Europeans sure do know how to make pastries (have we mentioned that enough yet?) but they don't really wear deodorant. If you don't believe us, just wait until you're on a crowded metro. Usually the only kind sold in stores is the spray-on in a can, so bring deodorant from home!
Also ladies ... tampons. If you use them, bring what you need to last for the entire semester. Enough said.
Makeup and beauty are important to Russian women, so if you run out of mascara or hair products, you'll easily be able to find it at your local store! Don't try to bring all that shampoo and conditioner in your suitcase when it's just as cheap to get it there (unless there's a particular brand you can't live without, then bring that).
One of the best things about being a volunteer in Russia, or really any of these European countries, is that you have so many countries you can choose from to visit for your vacations! Here's how vacations with ILP work. The most expensive thing about touring Europe is just getting over there, which we've already taken care of for you because your flight is included in your ILP program fee! But you'll still want to bring enough money to really take advantage of being in Europe and experiencing as much as you can.
We recommend bringing $1,500-$2,500, although some volunteers have spent less, and others have spent a lot more. It's completely up to you how much you eat out, how many souvenirs you buy, and which places you choose to visit (some cities are a lot cheaper than others).
Tips on Host Families
One of the really cool things that is unique to our European countries, is that volunteers get to live with host families! These families are chosen by the Local Coordinator and usually they are families of one of your students. For a lot of volunteers, this is what they love most about their semester!
Even if your Russian family doesn't speak English very well, you can still have so much fun with them! And usually, what you get out of this experience is what you put into it. Russians really appreciate little gifts ... things like picking up flowers, a box of chocolates, or some pastries on your way home to give to them are thoughtful gifts that will go a long way. Here are some more tips for getting to know your host family better!
In Russian culture, it is extremely important to be good hosts. So trust us, these families are even more worried about making a comfortable home for you, than you are worried about living with them.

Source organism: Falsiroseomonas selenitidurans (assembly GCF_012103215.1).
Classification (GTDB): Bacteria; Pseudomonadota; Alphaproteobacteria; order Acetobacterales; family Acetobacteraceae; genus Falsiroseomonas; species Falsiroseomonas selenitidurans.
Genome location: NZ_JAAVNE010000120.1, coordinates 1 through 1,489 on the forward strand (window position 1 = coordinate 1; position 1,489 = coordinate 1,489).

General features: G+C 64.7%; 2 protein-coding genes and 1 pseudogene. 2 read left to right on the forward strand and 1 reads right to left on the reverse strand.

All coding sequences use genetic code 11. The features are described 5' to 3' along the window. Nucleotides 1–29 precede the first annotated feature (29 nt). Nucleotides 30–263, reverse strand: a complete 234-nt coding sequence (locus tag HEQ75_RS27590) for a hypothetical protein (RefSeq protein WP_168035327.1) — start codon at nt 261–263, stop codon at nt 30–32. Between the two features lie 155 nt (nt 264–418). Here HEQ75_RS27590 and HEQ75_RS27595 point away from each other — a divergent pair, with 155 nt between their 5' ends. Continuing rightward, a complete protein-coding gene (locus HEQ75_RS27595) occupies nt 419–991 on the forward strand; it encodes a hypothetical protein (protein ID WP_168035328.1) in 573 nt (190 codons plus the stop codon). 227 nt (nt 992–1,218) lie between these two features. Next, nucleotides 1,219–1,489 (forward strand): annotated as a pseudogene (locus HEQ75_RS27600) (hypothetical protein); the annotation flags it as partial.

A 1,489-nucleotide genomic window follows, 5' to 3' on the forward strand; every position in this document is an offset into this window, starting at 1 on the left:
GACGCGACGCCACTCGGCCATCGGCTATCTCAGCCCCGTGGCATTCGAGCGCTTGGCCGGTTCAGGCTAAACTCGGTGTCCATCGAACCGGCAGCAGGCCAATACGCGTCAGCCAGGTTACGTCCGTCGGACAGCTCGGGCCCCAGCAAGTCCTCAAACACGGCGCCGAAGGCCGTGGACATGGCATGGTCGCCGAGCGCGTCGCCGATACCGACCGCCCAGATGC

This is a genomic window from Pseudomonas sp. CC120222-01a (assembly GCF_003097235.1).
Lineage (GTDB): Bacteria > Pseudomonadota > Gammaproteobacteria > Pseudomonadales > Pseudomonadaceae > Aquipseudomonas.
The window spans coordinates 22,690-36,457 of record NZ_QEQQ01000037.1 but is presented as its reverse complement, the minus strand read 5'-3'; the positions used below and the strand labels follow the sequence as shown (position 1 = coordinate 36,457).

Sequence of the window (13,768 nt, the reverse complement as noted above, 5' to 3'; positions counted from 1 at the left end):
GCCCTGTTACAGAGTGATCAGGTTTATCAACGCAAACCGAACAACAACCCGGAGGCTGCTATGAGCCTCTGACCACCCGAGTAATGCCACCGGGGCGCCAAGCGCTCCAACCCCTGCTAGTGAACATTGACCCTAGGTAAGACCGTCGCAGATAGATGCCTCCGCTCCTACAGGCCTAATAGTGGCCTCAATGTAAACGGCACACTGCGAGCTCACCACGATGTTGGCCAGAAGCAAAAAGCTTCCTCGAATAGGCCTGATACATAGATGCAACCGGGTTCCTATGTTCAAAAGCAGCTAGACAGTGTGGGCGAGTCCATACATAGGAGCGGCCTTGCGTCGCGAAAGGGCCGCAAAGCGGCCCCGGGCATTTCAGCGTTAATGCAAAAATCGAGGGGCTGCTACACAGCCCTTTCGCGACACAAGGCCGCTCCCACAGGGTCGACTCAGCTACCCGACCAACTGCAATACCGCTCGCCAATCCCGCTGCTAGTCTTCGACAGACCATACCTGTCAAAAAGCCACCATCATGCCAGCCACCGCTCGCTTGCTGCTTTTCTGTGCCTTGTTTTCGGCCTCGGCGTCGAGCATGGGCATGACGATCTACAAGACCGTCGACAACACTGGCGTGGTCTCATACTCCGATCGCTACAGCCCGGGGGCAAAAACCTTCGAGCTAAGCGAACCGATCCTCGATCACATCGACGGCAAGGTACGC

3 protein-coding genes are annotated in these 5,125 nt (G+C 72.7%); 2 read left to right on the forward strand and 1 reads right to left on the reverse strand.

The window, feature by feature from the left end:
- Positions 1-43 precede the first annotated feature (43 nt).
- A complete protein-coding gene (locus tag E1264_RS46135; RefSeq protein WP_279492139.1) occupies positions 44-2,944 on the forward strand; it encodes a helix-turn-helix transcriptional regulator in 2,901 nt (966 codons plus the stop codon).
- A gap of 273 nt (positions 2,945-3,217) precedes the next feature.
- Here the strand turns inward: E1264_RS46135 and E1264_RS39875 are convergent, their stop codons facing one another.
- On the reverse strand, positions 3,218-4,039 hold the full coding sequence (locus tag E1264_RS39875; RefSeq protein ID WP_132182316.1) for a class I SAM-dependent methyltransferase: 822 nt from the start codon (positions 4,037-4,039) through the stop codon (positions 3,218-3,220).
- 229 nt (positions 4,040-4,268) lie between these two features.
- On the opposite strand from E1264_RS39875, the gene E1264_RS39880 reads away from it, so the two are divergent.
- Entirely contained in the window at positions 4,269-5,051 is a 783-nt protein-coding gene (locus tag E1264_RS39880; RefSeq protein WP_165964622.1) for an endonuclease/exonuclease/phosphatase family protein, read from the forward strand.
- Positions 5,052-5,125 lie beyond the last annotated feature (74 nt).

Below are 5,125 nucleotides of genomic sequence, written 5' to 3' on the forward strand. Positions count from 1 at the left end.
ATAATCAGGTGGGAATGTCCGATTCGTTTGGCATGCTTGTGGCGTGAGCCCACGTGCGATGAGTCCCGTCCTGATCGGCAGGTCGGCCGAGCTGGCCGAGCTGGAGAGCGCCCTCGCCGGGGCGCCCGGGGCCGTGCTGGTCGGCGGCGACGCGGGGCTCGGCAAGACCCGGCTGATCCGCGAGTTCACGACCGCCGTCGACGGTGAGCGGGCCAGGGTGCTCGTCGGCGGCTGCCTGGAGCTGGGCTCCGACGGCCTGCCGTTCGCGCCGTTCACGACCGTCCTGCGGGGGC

It's true, Russians will never smile or look you in the eyes when you pass them on the street. But there's a good reason for that. Their history has taught them to be suspicious of strangers in order to survive. If you want to read up on their history, here are some books we recommend. It's completely normal here and not considered rude at all. It will just seem different to you because your culture in America isn't the same!
You will be taking the metro and public transportation everywhere! This can be kind of scary at first (especially if you get on one going the wrong way like we have so many times) but your Head Teacher and the Local Coordinator are there to help you get accustomed to your routes. Pretty soon you'll be a natural! Here are some tips for using a metro for the first time, including info about an app that will save your life, Metroman!
The last thing you need to know: once Russians bring you into their homes, you'll be friends for life! Russians sometimes think Americans are shallow in our relationships, because our definition of friends is what they call acquaintances. Their friends become a lot more like family. We can't wait for you to be a part of your own Russian family!
Have more questions about volunteering in Russia?
We have several representatives in the office who have volunteered in Russia, so go ahead, click the button below and ask away!